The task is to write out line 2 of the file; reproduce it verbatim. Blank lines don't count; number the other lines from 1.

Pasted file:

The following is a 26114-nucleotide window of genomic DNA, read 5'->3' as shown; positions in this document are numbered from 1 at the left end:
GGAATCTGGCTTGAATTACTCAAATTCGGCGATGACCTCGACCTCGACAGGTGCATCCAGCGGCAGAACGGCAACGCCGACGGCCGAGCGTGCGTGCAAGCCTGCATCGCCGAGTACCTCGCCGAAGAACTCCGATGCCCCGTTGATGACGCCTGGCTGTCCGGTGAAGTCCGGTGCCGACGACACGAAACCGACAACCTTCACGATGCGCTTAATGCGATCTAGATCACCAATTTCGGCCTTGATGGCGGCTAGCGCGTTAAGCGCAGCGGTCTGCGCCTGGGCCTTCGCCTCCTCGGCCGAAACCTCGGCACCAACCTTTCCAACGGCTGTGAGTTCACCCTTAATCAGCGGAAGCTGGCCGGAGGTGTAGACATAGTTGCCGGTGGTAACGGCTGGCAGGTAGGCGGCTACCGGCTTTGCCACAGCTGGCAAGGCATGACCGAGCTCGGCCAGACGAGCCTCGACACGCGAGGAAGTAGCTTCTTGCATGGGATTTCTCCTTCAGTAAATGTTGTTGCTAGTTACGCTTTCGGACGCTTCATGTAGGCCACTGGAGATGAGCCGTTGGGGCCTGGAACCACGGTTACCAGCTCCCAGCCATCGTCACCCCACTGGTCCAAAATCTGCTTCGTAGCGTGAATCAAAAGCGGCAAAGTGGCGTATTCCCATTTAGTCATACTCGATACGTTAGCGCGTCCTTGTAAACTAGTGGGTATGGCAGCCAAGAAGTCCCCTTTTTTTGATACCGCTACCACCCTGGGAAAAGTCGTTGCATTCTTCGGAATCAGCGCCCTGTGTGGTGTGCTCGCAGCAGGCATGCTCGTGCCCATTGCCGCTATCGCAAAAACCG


GGAATCTGGCTTGAATTACTCAAATTCGGCGATGACCTCGACCTCGACAGGTGCATCCAGCGGCAGAACGGCAACGCCGACGGCCGAGCGTGCGTGCAAGCCTGCATCGCCGAGTACCTCGCCGAAGAACTCCGATGCCCCGTTGATGACGCCTGGCTGTCCGGTGAAGTCCGGTGCCGACGACACGAAACCGACAACCTTCACGATGCGCTTAATGCGATCTAGATCACCAATTTCGGCCTTGATGGCGGCTAGCGCGTTAAGCGCAGCGGTCTGCGCCTGGGCCTTCGCCTCCTCGGCCGAAACCTCGGCACCAACCTTTCCAACGGCTGTGAGTTCACCCTTAATCAGCGGAAGCTGGCCGGAGGTGTAGACATAGTTGCCGGTGGTAACGGCTGGCAGGTAGGCGGCTACCGGCTTTGCCACAGCTGGCAAGGCATGACCGAGCTCGGCCAGACGAGCCTCGACACGCGAGGAAGTAGCTTCTTGCATGGGATTTCTCCTTCAGTAAATGTTGTTGCTAGTTACGCTTTCGGACGCTTCATGTAGGCCACTGGAGATGAGCCGTTGGGGCCTGGAACCACGGTTACCAGCTCCCAGCCATCGTCACCCCACTGGTCCAAAATCTGCTTCGTAGCGTGAATCAAAAGCGGCAAAGTGGCGTATTCCCATTTAGTCATACTCGATACGTTAGCGCGTCCTTGTAAACTAGTGGGTATGGCAGCCAAGAAGTCCCCTTTTTTTGATACCGCTACCACCCTGGGAAAAGTCGTTGCATTCTTCGGAATCAGCGCCCTGTGTGGTGTGCTCGCAGCAGGCATGCTCGTGCCCATTGCCGCTATCGCAAAAACCG